Logan County reviews economic development participation with Peoria region and Electric Aggregation

Send a link to a friend  Share

[December 15, 2015]  LINCOLN - On Tuesday, December 8, 2015, the Logan County Board's Executive Committee held their monthly meeting. After brief updates on old business, discussion focused on the recent Greater Peoria Economic Development Council (GPEDC) presentation and the reconsideration of Electric Aggregation.

Jennifer Daly of the Greater Peoria Economic Development Council explained what the GPEDC does at a November Workshop for members of both the Logan County Board and the Lincoln City Council. Daly said the GPEDC is intended to help counties grow businesses and foster local talent.

The GPEDC has received $5,000 from Logan County every year since joining the Peoria Region with four other counties by piggy-backing its Comprehensive Economic Development Strategy. This year's fee would be $3,000.

Daly said that in 2015, the GPEDC has done some work in planning a Fifth Street Road project, worked with Inland Tool in Mount Pulaski and Eaton Corporation to include them in a Manufacturing Network, and done business retention visits in Logan County. Daly said the GPEDC is also working with Bill Thomas of the Logan County Economic Development Partnership on the Atlanta I-55 Promotion, with many developers receiving information about this promotion.

As the Executive Committee discussed Daly's presentation, committee member Andy Anderson said he was impressed by what they do. Committee member Kevin Bateman said that big businesses could expand. Bateman said he is surprised the old PPG building has not been suggested as a centrally located place to make seals or bearings for places like Caterpillar.

Committee member Dave Blankenship said he feels we need more push for the county. He asked if Logan County would line up more with Sangamon County or Decatur.

Committee member Dave Hepler said he has made arguments that Logan County should work with other places.

Hepler also said there is little communication between Logan County and the GPEDC. He said we do not know about many of GPEDC's projects and GPEDC does not know about many of Logan County's projects. Hepler said their council needs presence from the Logan County Board.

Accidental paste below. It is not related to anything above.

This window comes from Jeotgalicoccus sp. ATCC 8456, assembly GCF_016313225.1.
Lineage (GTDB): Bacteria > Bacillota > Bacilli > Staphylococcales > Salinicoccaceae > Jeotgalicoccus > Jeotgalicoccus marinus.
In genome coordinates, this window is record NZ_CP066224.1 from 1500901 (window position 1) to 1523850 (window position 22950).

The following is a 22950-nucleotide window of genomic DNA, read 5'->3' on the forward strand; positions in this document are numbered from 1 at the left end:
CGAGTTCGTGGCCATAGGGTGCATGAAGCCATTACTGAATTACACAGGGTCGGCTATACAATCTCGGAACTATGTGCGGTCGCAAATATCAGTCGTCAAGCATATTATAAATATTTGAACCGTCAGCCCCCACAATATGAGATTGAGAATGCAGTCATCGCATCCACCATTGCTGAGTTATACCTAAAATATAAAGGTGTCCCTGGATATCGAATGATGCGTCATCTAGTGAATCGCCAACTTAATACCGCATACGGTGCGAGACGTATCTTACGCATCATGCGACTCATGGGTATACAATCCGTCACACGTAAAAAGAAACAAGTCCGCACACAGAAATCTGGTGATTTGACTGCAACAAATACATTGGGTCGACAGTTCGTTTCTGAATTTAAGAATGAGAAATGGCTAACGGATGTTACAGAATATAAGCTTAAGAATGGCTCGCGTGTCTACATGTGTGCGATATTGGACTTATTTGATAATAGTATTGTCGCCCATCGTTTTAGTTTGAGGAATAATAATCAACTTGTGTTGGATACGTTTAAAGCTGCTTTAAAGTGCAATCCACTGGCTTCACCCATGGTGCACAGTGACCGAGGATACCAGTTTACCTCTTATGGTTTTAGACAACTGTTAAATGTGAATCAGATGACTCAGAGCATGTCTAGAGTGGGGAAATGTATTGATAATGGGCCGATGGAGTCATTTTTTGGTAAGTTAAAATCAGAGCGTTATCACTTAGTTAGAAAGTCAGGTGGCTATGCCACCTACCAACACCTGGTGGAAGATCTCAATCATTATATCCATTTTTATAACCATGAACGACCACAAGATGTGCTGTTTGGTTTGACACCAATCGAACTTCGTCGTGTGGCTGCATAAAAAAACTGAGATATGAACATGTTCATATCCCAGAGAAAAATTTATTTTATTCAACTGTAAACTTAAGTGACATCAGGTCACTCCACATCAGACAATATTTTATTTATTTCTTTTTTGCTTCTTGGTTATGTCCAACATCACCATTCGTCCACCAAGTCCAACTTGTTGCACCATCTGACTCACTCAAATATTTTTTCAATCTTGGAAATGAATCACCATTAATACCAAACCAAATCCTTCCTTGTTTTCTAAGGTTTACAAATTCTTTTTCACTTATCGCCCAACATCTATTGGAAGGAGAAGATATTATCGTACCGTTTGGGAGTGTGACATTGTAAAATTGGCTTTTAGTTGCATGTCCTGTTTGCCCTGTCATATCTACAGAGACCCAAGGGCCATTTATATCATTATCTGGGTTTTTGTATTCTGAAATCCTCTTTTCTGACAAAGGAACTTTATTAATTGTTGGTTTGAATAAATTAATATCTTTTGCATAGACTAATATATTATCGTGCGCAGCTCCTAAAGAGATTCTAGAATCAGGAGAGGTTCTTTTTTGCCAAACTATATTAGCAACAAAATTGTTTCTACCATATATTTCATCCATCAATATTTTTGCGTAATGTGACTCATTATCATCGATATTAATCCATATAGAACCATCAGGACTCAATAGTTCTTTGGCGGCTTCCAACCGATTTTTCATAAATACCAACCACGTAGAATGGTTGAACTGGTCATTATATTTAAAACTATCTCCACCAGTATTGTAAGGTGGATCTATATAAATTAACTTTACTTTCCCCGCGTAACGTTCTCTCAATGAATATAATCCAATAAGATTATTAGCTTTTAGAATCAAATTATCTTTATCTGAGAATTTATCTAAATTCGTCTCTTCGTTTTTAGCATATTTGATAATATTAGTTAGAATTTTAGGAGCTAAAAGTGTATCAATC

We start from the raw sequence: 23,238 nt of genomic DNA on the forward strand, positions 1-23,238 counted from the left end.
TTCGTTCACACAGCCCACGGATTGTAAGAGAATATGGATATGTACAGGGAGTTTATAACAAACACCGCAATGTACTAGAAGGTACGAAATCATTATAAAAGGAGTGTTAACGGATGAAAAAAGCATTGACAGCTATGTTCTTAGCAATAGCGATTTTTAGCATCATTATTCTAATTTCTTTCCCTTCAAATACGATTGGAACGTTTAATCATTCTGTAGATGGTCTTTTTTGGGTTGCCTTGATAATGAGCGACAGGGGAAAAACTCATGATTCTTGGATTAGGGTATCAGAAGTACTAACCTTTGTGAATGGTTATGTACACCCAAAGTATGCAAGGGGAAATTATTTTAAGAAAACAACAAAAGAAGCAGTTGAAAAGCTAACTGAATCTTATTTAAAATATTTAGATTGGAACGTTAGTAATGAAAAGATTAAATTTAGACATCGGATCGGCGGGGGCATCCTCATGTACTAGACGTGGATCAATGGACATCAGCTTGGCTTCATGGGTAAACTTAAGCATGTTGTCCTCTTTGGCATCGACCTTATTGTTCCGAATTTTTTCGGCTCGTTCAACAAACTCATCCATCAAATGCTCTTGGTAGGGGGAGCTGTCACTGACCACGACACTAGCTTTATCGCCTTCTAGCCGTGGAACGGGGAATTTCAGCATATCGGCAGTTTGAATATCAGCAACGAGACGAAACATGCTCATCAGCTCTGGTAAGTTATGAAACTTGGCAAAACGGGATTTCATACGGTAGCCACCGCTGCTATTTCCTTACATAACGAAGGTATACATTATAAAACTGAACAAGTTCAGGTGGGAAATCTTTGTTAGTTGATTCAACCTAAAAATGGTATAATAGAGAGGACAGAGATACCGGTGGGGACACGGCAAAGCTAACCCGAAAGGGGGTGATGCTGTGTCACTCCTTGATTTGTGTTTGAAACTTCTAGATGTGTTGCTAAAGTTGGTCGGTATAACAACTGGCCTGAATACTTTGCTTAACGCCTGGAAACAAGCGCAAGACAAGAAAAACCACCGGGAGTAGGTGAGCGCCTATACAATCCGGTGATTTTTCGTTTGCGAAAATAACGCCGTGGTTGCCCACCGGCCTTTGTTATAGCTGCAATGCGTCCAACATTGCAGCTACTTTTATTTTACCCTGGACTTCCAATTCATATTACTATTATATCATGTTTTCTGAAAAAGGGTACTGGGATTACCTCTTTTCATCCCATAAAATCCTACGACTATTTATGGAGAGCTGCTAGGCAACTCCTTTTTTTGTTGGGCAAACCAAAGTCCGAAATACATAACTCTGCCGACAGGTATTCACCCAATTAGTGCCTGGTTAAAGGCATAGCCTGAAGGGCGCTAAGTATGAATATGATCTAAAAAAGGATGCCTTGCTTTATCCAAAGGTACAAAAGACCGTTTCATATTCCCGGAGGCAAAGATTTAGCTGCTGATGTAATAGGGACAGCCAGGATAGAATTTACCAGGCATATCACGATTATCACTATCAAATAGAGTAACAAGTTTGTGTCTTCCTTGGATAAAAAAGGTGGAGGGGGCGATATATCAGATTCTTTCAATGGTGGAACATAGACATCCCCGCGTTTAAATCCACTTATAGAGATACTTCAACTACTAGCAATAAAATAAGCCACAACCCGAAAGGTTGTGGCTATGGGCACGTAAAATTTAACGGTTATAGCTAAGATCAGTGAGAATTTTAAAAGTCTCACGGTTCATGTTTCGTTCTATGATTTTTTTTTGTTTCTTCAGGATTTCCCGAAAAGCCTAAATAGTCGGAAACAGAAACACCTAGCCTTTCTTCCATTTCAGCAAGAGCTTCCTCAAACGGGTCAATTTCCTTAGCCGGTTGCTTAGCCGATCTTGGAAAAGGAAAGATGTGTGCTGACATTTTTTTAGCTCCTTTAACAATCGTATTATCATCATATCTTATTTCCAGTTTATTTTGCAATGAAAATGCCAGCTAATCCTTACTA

Bateman said that when Bill Martin was on the board, Martin went to GPEDC meetings and learned about their work. Bateman then motioned that Hepler find a Board representative that would attend GPEDC meetings even if it is just every other month.

Hepler said he will suggest Andy Anderson to the board as a representative, with Blankenship and Bateman as alternates.

Reconsidering Electric Aggregation was another topic that had been discussed at the recent County and city meeting, and some committee members had questions.

Lincoln City Administrator Clay Johnson previously said that Electric Aggregation program would be a good idea as Ameren is likely to raise its rates this upcoming year. Aggregation allows the County to help negotiate affordable electric rates for consumers, and the Farnsworth group is helping with the negotiations.

Blankenship said he would like to compare two or three different companies. He asked if the Board is going about the people's business properly by having just one bidder and that during an initial six month period, the savings would not be that substantial.

[to top of second column]

Bateman said he explained to the Farnsworth group that the County Board just represents a small portion of the County (unincorporated areas), and it is up to Atlanta, Elkhart, and Mount Pulaski to choose for their citizens. He said when he has talked to the group that there is no reason for them to come to the County Board until they get the city of Lincoln and then they can use that bargaining power to get the other towns in.

 Committee member Scott Schaffenacker asked how much experience the Farnsworth group has in Electric Aggregation.

Bateman said he saved money in previous years, but others did not save any money. Homeowners and small businesses save money, but not "big power users." He said the County needs to pick a person to help lock in a rate and Clay Johnson can look into it.

Anderson said the Farnsworth group told the County they should go with Ameren a few years ago when Ameren was the cheapest, but now that rate is going up.

Bateman said the aggregation program will not cost people any money, and is likely to save money. People can sign an opt-out letter if they do not want to go with another company.

Blankenship said he does not really like aggregations due to trying to avoid monopolies and is not sure the six month contract that has been suggested is worth it. He wants to know how much they would actually be saving.

Blankenship said everyone needs to know about administrative fees. Anderson said these fees would keep people from saving as much money. Bateman said he does not like the administrative fee either, and wants to help people out more by not adding on a fee.

Hepler said that all pay the administrative fee now, and each unit of government has to choose whether to assess it. He said he got a call from Logan County Economic Development Partnership President Steve Smith about the possibility of not charging the fee. Hepler said the fee was offered early on as a way of getting more money for the city.

Hepler said they can revisit the issue in January. He said that talking to County Highway Engineer Bret Aukamp could be helpful. The Board will have to vote whether or not to do the Electric Aggregation and he motioned to table the administrative fee for now.

[Angela Reiners, with contributions from Nila Smith]

Back to top